But I associate wearing a watch with being professional. Sure, I still show up to work in a cardigan over a dress over jeans, and yeah, maybe my hair is so unruly I tend to just tie it in a knot, and perhaps that knot just gets frizzier and frizzier throughout the day because it is my genetic legacy to never, ever be in control of what is happening on and around my own head... but now? One look at my right wrist (I'm left-handed, as you probably guessed long ago) and the security guard who buzzes me in to Warner Bros each morning will think, "Wow, look at that chic yet eminently professional Michael Kors wristwatch. I used to think she was a coffee gopher, but it's clear to me now -- that chick must be a producer."

And this goes without saying, but I went with Michael Kors so that every time I checked my watch, I'd see his name and flash to his friendly orange face as he bashes some poor Project Runway contestant's latest fiasco with ninja-like catiness skills. There is nothing I love more than a rich queen calling someone's earnest creation a fat peasant dress made out of trailer bathroom wallpaper. Every time I glance at my watch, I'll think of Michael Kors. And no matter what kind of day I'm having, I will smirk. Because for the record, the dress is totally hideous. And that's okay. In fact, it's great, because it gives Michael Kors something to cat about. See how my watch is singlehandedly going to keep me optimistic, whatever comes my way?

What is going to come my way, you ask? Well, I have the answer to that question too, for two reasons.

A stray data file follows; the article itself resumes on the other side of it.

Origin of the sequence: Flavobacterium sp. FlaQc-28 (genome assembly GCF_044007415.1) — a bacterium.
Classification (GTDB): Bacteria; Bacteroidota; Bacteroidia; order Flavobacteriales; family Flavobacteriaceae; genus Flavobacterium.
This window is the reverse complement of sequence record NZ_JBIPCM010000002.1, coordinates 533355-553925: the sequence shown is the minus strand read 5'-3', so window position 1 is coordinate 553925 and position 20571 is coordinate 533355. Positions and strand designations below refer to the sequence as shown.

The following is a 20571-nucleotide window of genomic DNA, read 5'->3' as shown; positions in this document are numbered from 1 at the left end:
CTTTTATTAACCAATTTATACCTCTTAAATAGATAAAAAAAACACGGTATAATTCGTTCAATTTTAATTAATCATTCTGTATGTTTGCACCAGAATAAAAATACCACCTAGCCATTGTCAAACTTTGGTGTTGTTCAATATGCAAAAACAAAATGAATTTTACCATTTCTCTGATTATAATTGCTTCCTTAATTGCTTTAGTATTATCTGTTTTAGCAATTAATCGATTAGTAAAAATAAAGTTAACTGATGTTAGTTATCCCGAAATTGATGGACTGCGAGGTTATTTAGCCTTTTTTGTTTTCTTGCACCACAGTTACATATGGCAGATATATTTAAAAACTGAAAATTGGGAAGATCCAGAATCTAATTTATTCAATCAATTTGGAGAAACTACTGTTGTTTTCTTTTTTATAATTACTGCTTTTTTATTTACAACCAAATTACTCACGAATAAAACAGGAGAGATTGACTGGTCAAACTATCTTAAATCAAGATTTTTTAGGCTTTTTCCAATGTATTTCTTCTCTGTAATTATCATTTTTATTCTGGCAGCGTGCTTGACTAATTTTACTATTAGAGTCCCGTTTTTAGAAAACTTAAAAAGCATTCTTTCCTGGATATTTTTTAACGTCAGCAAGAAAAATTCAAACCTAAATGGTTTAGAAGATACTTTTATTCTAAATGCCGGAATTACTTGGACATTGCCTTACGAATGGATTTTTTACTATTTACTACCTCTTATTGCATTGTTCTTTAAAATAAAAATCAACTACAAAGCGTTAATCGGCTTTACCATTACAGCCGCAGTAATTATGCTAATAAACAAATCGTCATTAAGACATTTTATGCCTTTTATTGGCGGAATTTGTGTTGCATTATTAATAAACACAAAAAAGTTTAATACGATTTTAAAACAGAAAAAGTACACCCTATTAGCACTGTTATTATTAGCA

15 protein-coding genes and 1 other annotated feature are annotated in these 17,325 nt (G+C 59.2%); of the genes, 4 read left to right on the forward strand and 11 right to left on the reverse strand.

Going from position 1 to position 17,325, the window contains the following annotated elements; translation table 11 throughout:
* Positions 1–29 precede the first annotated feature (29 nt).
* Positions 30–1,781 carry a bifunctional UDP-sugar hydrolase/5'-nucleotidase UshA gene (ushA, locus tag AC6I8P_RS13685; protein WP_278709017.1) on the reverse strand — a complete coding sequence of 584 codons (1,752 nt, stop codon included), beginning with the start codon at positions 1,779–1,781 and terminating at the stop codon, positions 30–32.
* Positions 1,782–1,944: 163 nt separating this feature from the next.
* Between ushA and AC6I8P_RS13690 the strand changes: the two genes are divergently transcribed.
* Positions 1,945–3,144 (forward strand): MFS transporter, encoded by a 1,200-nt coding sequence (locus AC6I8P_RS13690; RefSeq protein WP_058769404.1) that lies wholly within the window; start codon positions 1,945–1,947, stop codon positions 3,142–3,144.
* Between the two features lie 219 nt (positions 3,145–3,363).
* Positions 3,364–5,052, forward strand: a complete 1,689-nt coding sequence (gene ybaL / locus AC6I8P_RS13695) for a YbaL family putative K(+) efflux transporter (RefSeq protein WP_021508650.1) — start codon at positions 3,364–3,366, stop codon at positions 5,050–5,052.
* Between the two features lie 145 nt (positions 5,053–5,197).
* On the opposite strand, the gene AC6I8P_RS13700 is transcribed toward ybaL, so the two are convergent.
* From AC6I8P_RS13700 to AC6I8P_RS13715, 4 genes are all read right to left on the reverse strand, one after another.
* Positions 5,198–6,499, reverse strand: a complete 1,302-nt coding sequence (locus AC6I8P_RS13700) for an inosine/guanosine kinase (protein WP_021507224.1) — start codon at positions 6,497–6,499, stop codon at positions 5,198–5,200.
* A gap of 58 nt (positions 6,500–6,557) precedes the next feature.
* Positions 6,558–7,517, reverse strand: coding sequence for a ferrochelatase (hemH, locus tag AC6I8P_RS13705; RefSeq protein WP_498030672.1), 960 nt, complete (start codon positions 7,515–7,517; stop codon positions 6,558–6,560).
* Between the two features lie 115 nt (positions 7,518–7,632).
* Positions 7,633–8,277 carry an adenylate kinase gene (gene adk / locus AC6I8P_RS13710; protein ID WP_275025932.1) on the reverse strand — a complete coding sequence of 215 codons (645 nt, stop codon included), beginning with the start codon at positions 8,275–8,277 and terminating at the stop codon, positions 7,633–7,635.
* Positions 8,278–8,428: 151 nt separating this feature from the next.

Reason #1 is that I read and/or saw every drama pilot produced this season. So I can tell you that this fall is going to bring me a show I have long wished to see, i.e. one that takes place inside a giant pie. I do like pie. (The show is by Bryan Fuller, who made Wonderfalls and Dead Like Me, and it's not just about pie, but the premise is definitely pie-heavy.) It's good to know that among the weekly pile of dead cop-show hookers and twittery, self-conscious professional women with catastrophic personal lives, I can look forward to an hour of TV that isn't about how sex fucks up your job or kills you.

Reason #2 that I know what will come my way: at the mindfuckiest height of staffing season, I saw a highly regarded astrologer who read my tarot cards.

That's right, I admit it. My name is Sera, and I visit fortune tellers. I tend to visit them when I'm stressing out about things that are entirely out of my control, like for instance the future.

Basically, I am paying someone to give me some dubious shred of information to irrationally clutch in times of great uncertainty. It is totally worth the money-- because it actually works. I tend to go, okay, Mercury's in retrograde, I'm not quite sure what that means or how this stuff could possibly be real or accurate in any way, but if it proves I'll end up with a cool gig at the end of all this, gimmee the kool aid. And then I'm all calm and serene for a couple of days. Judge me if you want, but I find if I see a fortune teller once (or, um, twice) per staffing season, I can get through it without the truckload of valium that might otherwise be necessary.

So, here is what's in store for me (according to the universe, as evidenced by what was going on with various planets the night I was born and also the order the tarot cards fell into when I shuffled them): I will meet a man in June. I will also be too busy with fancy new writing projects to hang out with him. There will be a work lull in October followed by an upswing that leads to great success and my purchasing a really indulgent car, "like an Astin Martin."

There you have it. If, one day soon, you're sitting on the patio of the Santa Monica Coffee Bean, and you see what you believe to be James Bond driving down Wilshire, only when the car gets closer you realize it's a wildly successful Jewish lady TV writer with a fantastically accommodating man friend riding shotgun? Then check your horoscope, baby, cause that shit is for real.